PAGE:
In 2014, the STC Alberta Chapter embarked on a mission to rebrand itself for the next 10 years. The current logo, a skewed grid of dots, was starting to look dated and did not fully capture the vision the chapter had for the future. Also, with a renewed visual identity, our group can start to think differently about what goals it wants to achieve for the next decade.
But why is the process of rebranding so important? A lot changes over a 10-year time span: fashion changes, car models change, and new technologies make their way into the mainstream of society. We do not make room for old styles, except to feature them in museum exhibits. Rather, we use the old as a stepping stone towards something better and synchronous with our future vision. The very act of changing the logo of a company or society can renew this vision.
Changing the visual identity of the Alberta Chapter was not a task for the faint-of-heart. It takes a brave face to come up with something unique that a group of people can identify with and relate to on some level. By trade, we are not graphic designers. We use words, not graphics, to express our ideas, so this was a tricky task. As an Information Designer, I use the best of both worlds, technical writing and graphic design, to make my statement. Information design includes another component, typography, that can add meaning to a design. A simple word mark was among the options I explored.
A concept statement guided me throughout the phase in which I generated many different rough options for a logo. They were just quick and dirty sketches with enough detail to make the evaluation, “Is there anything here worth exploring further? What words or phrases come to mind instantly?” I eventually came up with, “Towards enlightenment”, a statement I thought embodied what technical writing does: taking people from the unknown into a state of enlightenment about a particular topic. It has an obvious new-age vibe to it, which was an unintentional side effect, but I was not concerned that anyone would misinterpret the shape that I chose to carry the meaning: a triangle with a gradient fill progressing from full saturation on the left to brilliant white on the right. The system of nested triangles has an almost Masonic appeal. I want to let you in on a secret: the dominant shape is actually just a square with the top, left corner brought down and right. To achieve a strong continuous progression from left to right, I just laid a gradient triangle overtop. Ok, I will let you in on another secret: the whole shape is identical to the old logo because there is a strong sense of being moved from the background to the foreground, from oblivion towards enlightenment.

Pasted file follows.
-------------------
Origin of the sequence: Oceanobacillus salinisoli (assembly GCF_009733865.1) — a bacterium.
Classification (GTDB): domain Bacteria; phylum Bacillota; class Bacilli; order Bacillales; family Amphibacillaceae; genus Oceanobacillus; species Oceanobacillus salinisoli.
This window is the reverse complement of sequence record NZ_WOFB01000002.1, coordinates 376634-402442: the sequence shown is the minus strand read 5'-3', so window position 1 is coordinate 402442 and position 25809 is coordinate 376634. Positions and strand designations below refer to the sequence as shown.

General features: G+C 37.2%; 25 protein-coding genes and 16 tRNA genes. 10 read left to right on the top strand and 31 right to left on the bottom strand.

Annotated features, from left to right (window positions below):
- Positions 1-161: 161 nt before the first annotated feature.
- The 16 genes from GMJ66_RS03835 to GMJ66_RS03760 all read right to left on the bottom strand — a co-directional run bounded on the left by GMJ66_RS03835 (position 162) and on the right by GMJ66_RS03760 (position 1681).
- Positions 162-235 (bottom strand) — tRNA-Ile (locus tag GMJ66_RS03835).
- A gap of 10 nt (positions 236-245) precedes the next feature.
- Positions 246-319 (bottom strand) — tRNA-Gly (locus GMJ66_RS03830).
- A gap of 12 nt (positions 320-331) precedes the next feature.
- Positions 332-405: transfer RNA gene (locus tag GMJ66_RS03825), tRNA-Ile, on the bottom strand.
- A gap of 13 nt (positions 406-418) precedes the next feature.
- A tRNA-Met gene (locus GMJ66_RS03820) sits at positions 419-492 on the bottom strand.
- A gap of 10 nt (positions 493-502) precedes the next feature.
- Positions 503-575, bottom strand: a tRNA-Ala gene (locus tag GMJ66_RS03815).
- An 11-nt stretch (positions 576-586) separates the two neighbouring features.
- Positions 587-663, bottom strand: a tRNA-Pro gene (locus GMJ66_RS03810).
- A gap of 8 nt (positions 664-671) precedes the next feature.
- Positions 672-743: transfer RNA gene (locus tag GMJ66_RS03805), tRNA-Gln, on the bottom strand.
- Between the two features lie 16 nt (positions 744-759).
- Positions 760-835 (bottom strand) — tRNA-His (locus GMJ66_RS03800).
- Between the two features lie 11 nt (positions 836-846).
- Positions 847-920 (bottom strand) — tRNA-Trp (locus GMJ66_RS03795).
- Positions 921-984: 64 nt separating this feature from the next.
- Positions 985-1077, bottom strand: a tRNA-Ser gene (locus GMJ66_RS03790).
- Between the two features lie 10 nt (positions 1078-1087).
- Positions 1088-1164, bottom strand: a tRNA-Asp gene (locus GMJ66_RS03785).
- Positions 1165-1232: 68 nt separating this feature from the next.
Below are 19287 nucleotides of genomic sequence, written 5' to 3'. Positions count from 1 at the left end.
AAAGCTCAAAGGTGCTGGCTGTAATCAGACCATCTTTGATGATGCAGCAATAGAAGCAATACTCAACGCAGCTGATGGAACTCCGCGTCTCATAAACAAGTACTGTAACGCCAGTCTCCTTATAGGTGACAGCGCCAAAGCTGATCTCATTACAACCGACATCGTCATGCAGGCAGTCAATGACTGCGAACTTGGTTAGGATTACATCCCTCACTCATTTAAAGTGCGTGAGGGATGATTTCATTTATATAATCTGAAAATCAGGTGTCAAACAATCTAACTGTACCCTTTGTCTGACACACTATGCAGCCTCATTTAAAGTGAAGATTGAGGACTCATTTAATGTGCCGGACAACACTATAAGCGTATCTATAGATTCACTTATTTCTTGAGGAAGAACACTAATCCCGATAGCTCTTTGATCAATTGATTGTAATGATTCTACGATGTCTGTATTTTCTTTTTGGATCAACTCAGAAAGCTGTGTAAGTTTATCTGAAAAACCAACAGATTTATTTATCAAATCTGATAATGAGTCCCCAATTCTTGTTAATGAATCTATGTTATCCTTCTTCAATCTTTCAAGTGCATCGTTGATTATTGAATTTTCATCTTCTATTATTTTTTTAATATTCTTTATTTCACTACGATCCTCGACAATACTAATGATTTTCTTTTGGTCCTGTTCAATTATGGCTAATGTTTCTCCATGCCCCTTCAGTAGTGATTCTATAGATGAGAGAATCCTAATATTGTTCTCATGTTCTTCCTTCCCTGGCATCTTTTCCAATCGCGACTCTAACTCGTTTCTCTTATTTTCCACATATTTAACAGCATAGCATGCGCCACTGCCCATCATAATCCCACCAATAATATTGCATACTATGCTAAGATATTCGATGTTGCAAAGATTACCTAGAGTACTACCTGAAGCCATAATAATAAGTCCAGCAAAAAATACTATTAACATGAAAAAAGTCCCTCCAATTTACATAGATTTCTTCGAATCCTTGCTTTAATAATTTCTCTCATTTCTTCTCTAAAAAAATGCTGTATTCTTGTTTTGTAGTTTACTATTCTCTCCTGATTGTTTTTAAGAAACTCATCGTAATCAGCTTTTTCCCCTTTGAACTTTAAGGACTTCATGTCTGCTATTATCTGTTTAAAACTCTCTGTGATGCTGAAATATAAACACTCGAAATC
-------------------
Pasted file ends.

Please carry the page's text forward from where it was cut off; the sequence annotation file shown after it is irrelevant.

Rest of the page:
The creative process I used to come up with viable designs for a new logo for STC Alberta involved generating a variety of options from which to evaluate the effectiveness of the concept statement. I generated five options to choose from, some using simple typography to carry the meaning, and I experimented with variations and modifications to symbols found in technical communications, such as the greater than and less than symbols. Anything would have done the trick and, in the end, I had to pick three to present to the executive where I would have to justify my design choices.
After ten years, we will examine the logo to see how it suits our needs. Maybe we will need to revisit the whole thing again; maybe it will last another decade. In this logo, longevity was achieved by choosing one of those “timeless” typefaces that made its debut in the late 1930s: Futura. Times New Roman, which has a classic appeal from the past, represents the past.
Blending the past and the present, we took the opportunity to update our website as well. We hope you enjoy both the new site and the new logo.